SALLE: I’m not sure, Tyler. I can’t think of what they have in common. They seem to me — and I would probably add a bunch of other names — it’s hard to generalize about them, honestly. They seem so different, one from another. I guess you can say their motivations are similar. For some reason, this work speaks to them, and they have arranged their lives in such way as to be, to a certain extent, themselves defined by this body of work that they’ve collected.

They didn’t create the work, but they created the context of the work. It’s a kind of transference, a kind of produceorial arrangement. It’s no accident, I think, that some of the most active collectors have been producers — movie producers or theatrical producers. There’s a will toward making meaning. There’s a will toward wanting to say something about one’s time and place. They’re all very interesting and very laudable.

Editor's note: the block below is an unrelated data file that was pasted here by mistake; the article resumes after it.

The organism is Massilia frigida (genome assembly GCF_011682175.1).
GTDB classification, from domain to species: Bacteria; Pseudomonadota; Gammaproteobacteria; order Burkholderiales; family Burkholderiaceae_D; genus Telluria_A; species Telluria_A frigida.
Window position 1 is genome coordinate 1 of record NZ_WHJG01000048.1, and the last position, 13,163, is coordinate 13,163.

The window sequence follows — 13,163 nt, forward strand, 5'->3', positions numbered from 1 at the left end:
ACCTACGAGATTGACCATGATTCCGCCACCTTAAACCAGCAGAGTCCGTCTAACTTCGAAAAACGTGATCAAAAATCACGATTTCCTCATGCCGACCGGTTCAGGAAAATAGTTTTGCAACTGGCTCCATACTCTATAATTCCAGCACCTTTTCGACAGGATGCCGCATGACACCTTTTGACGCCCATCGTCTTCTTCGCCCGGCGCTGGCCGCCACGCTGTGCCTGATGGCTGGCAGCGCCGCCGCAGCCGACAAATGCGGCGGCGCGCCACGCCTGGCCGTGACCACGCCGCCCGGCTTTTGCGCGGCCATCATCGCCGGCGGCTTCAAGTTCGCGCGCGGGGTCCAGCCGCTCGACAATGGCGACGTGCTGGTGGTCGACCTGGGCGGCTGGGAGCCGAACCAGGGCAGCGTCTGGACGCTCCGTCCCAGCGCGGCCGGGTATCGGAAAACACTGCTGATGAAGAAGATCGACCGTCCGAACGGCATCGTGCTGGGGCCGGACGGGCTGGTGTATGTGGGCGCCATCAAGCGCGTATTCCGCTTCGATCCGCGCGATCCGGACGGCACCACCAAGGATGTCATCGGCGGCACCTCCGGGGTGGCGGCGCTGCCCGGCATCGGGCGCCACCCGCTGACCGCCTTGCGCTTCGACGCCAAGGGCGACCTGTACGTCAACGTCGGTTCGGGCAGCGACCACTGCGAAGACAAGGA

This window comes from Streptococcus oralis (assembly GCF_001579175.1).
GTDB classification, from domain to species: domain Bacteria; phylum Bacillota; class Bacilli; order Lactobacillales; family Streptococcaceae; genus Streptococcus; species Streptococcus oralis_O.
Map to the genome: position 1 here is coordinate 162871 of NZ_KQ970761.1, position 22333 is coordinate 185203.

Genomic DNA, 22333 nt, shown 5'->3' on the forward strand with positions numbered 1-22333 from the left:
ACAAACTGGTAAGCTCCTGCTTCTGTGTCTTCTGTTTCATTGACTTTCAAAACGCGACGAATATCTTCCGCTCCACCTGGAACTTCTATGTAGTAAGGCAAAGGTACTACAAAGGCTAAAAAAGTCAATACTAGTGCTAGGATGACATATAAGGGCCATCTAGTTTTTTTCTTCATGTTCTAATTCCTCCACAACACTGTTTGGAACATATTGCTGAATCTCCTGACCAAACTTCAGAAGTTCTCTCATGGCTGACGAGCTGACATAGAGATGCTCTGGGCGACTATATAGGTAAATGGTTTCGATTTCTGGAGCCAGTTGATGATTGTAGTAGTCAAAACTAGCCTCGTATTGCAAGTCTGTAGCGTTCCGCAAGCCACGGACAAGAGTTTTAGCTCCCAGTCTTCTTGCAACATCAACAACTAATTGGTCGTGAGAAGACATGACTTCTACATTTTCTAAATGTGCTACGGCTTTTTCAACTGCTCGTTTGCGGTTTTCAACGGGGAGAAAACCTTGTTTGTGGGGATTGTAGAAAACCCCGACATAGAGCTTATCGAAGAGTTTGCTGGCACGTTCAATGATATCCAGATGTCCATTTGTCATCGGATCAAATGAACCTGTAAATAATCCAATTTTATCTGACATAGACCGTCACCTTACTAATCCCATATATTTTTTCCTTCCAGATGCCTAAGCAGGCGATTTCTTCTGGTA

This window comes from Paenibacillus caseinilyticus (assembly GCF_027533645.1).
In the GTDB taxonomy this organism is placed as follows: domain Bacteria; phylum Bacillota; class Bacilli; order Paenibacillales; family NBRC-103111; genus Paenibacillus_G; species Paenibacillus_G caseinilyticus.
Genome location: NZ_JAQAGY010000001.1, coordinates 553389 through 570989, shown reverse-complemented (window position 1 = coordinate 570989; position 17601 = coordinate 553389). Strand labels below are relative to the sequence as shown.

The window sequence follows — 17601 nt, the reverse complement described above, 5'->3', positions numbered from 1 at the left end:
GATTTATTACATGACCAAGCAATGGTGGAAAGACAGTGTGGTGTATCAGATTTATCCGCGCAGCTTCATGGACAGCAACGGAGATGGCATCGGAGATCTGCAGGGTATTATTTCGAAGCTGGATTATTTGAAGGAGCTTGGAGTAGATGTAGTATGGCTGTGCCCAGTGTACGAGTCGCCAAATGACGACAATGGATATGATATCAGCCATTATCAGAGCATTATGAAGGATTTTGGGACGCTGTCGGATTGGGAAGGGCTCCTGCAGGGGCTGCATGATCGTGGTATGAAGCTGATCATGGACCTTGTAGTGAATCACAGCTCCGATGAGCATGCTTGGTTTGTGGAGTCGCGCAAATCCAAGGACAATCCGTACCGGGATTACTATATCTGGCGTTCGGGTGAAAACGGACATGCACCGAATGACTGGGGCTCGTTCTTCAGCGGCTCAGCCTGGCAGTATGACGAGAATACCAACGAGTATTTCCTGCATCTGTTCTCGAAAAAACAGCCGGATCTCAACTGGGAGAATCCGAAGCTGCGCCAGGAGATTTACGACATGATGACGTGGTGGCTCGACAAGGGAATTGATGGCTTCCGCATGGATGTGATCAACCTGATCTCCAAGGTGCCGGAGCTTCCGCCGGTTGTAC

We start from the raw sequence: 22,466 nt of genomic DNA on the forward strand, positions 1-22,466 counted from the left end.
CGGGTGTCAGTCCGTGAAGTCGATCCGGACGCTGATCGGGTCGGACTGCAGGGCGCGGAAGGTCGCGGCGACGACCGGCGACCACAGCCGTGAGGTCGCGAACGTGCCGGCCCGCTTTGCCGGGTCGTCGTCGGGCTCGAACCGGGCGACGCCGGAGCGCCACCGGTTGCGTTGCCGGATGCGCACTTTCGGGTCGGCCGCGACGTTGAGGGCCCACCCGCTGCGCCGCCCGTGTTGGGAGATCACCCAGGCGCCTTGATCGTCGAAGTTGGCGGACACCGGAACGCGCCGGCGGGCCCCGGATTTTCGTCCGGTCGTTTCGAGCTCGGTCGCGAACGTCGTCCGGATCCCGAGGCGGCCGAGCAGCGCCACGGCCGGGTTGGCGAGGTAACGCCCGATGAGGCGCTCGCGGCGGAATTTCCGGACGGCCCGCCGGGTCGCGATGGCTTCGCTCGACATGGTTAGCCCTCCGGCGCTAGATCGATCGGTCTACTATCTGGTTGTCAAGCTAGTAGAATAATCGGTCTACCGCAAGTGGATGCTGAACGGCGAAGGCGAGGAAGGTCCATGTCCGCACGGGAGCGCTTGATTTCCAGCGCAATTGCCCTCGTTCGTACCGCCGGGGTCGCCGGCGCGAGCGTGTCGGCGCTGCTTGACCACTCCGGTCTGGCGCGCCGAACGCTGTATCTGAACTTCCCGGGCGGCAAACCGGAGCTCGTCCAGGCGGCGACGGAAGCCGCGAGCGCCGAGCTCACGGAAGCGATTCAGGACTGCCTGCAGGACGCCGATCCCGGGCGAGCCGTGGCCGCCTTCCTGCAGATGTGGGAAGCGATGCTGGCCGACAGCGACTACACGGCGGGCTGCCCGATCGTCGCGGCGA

Sometimes it’s just greed. They just love these things. They don’t want to part with them. They don’t want anyone else to have them. They just want them. That seems fine with me. But most of the really great ones, the active ones, sooner or later, maybe just out of practical considerations of wanting to share their collection with the public, which is certainly the American system that we’ve evolved.

COWEN: How are artists different as collectors? You have a collection of your own, right?

SALLE: Yes. I do find artists collect more from an informational standpoint. The artist owes nothing to the art world vis-à-vis their collection. The artist isn’t making a statement about the world in their collection, nor is the artist judged by their collection. Their collection is really a private matter. It’s more like a library. I know, for example, my friend Jeff Koons collects Courbet paintings, which I would do if I could afford them. I think that’s great. He doesn’t collect art like his own. He collects art very, very different from his own.